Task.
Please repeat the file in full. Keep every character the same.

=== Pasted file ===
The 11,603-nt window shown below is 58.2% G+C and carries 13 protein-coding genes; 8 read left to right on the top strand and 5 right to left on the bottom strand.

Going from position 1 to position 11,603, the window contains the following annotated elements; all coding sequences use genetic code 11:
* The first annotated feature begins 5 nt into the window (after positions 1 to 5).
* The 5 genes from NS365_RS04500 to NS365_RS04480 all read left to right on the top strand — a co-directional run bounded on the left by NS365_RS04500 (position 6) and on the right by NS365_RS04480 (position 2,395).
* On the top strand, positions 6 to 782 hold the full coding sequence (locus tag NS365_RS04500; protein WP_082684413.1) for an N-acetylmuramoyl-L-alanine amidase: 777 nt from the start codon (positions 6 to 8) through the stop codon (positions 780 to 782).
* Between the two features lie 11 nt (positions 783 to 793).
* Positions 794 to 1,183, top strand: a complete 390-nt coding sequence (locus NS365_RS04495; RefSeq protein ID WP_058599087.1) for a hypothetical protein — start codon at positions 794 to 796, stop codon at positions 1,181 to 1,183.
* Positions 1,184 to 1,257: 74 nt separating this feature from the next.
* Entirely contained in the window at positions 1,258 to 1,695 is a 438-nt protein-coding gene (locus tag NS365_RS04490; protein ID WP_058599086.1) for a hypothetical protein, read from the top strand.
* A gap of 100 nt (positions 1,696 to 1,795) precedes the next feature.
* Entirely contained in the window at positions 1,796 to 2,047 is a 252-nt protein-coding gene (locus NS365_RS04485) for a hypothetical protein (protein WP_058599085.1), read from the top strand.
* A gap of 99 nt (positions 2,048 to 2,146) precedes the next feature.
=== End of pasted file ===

The 11,603-nt window shown below is 58.2% G+C and carries 13 protein-coding genes; 8 read left to right on the top strand and 5 right to left on the bottom strand.

Going from position 1 to position 11,603, the window contains the following annotated elements; all coding sequences use genetic code 11:
* The first annotated feature begins 5 nt into the window (after positions 1 to 5).
* The 5 genes from NS365_RS04500 to NS365_RS04480 all read left to right on the top strand — a co-directional run bounded on the left by NS365_RS04500 (position 6) and on the right by NS365_RS04480 (position 2,395).
* On the top strand, positions 6 to 782 hold the full coding sequence (locus tag NS365_RS04500; protein WP_082684413.1) for an N-acetylmuramoyl-L-alanine amidase: 777 nt from the start codon (positions 6 to 8) through the stop codon (positions 780 to 782).
* Between the two features lie 11 nt (positions 783 to 793).
* Positions 794 to 1,183, top strand: a complete 390-nt coding sequence (locus NS365_RS04495; RefSeq protein ID WP_058599087.1) for a hypothetical protein — start codon at positions 794 to 796, stop codon at positions 1,181 to 1,183.
* Positions 1,184 to 1,257: 74 nt separating this feature from the next.
* Entirely contained in the window at positions 1,258 to 1,695 is a 438-nt protein-coding gene (locus tag NS365_RS04490; protein ID WP_058599086.1) for a hypothetical protein, read from the top strand.
* A gap of 100 nt (positions 1,696 to 1,795) precedes the next feature.
* Entirely contained in the window at positions 1,796 to 2,047 is a 252-nt protein-coding gene (locus NS365_RS04485) for a hypothetical protein (protein WP_058599085.1), read from the top strand.
* A gap of 99 nt (positions 2,048 to 2,146) precedes the next feature.